Summary: "Stealing means more than taking; it means primarily withholding something." (Two Tablets a Day by Wm. R. VanerZee,p.97)
DO NOT STEAL
(Ex.20:1-15; Mt. 21:28-32)
(“Stealing means more than taking; it means primarily withholding something” Two Tablets a Day by Wm. R. VanderZee, p.97)
It’s obvious from all the security in our stores and the high rates we pay for car insurance that a lot of stealing goes on. Not only did God give a clear command, NOT to steal, but often required restitution for what had been stolen:
“If a sheep or an ox is stolen then killed and sold, the thief must pay back 5 oxen or 4 sheep or he himself will be sold to pay the debt; if the animal is recoverable alive, the thief must pay back double.” Exodus 22:1-4
“If a thing is taken fraudulently from anyone, it must be repaid in full plus one-fifth of its value.” Numbers 5:7
Many of you are familiar with the story of Zacchaeus, the small tax collector who climbed up in the sycamore tree to see Jesus, who said to Zacchaeus:
“Make haste come down, for today I must stay at your house.”
At his home Zacchaeus accepted the Lordship of Christ and promised to give half his goods to the poor, and if I have taken anything from anyone by false accusation (stolen), I restore it fourfold. Luke 19:8
In one particular area of theft (that we see often today) the punishment is death-that is the theft of a person by kidnapping or abduction.
“The penalty for stealing a person is death.” (Ex. 21:16; Deut. 24:7)
No wonder Joseph’s brothers were so nervous when their father (Israel) died; they were afraid Joseph would carry out the penalty on them for abducting and selling their own brother into slavery.
Listening to these examples of stealing, we do not consider ourselves thieves; we don’t pick pockets, take other people’s cars, crack safes, rob banks, grab things from the store without paying for them. Our temptation to steal does not usually fall under the category of what the police call larceny, stealing.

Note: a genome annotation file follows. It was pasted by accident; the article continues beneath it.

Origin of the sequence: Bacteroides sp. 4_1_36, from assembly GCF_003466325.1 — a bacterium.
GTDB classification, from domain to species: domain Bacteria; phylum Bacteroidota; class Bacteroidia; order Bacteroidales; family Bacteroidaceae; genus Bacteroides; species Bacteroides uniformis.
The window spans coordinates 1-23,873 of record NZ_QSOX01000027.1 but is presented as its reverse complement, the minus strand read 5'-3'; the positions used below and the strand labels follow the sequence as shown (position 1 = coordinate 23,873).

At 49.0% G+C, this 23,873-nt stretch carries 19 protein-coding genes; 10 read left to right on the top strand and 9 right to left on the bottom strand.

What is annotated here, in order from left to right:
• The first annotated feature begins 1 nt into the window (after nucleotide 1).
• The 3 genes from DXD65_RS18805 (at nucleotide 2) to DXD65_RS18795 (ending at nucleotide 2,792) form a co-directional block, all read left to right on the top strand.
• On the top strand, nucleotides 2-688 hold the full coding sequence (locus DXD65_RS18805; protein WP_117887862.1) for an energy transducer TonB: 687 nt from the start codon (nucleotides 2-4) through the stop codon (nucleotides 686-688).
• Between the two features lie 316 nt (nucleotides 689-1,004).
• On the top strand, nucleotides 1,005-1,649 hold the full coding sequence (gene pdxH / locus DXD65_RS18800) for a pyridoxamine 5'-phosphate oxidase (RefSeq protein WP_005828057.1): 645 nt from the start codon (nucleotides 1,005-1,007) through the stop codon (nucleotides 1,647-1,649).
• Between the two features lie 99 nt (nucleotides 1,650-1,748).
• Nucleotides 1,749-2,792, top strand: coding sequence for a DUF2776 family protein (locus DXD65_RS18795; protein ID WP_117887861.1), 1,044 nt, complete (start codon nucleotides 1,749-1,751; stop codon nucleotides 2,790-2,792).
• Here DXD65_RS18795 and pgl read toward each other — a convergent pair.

If we look beyond the physical or material, to the nonmaterial, see how our
thievery mushrooms disguised under the cover of free speech or self-expression or vigilante justice.
--an employee is hired and paid to work an 8 hour day, he or she spends two or three hours of that day on personal phone calls, computer games, over extended lunch breaks.. never mind to what he or she has carried out of the office or shop that is company property but is using for my own personal needs without asking.
--non-material stealing—look how we have allowed our children’s innocence to be stolen. An eight year old today knows more about sex, how to swear, pornography, gambling, than most adults knew 45 years ago.
If you want to see Jesus in one of His sterner expressions turn to Matthew 18:5:
“Whoever causes one of these little ones who believe in me to sin, it would be better for him to have a millstone fastened around his neck and to be drowned in the depths of the sea.”
You think it’s no big deal to let your youngsters go to R rated movies, surf unrestricted through the internet, go to parties unsupervised by Christian adults, remember the consequences of those who would steal our children’s innocence.
In a month or so, the primary elections will again be held in our state, this year for the governor’s office and other state positions. As you watch the negative campaigns take place, you see again how the character and name of a person is falsely tainted or distorted. The ninth commandment says do not bear false witness against your neighbor. Why? because you are stealing (what I have been calling non-material theft) from the person(his good name, his reputation. This is the theft the religious leaders used against Jesus particularly at his trial before the high priest. Call in witnesses to make false or misleading statements about what He (Jesus) said and did, so we can nail Him to the cross.
You think you are not a thief, that YOU don’t steal like those other people.
Martin Luther, who wrote the church hymn, A Mighty Fortress Is Our God, once said to his German congregation back in the 1500s:
“If all the people who are thieves but deny it had to be hanged on the gallows, the world would soon be an abandoned desert, and there would be a shortage of hangmen and gallows.” (Vanderzee, p. 94)
That’s a pretty strong statement coming from a responsible pastor of the 1500s. Was he just exaggerating for hyperbole effect? I don’t think so,
especially when you consider one of the broadest areas of non-material theft going on day after day. It is printed out for you in your bulletin as the lead sentence: “Stealing (the nonmaterial kind) means more than taking; it means primarily withholding something.” (Vanderzee, p. 97):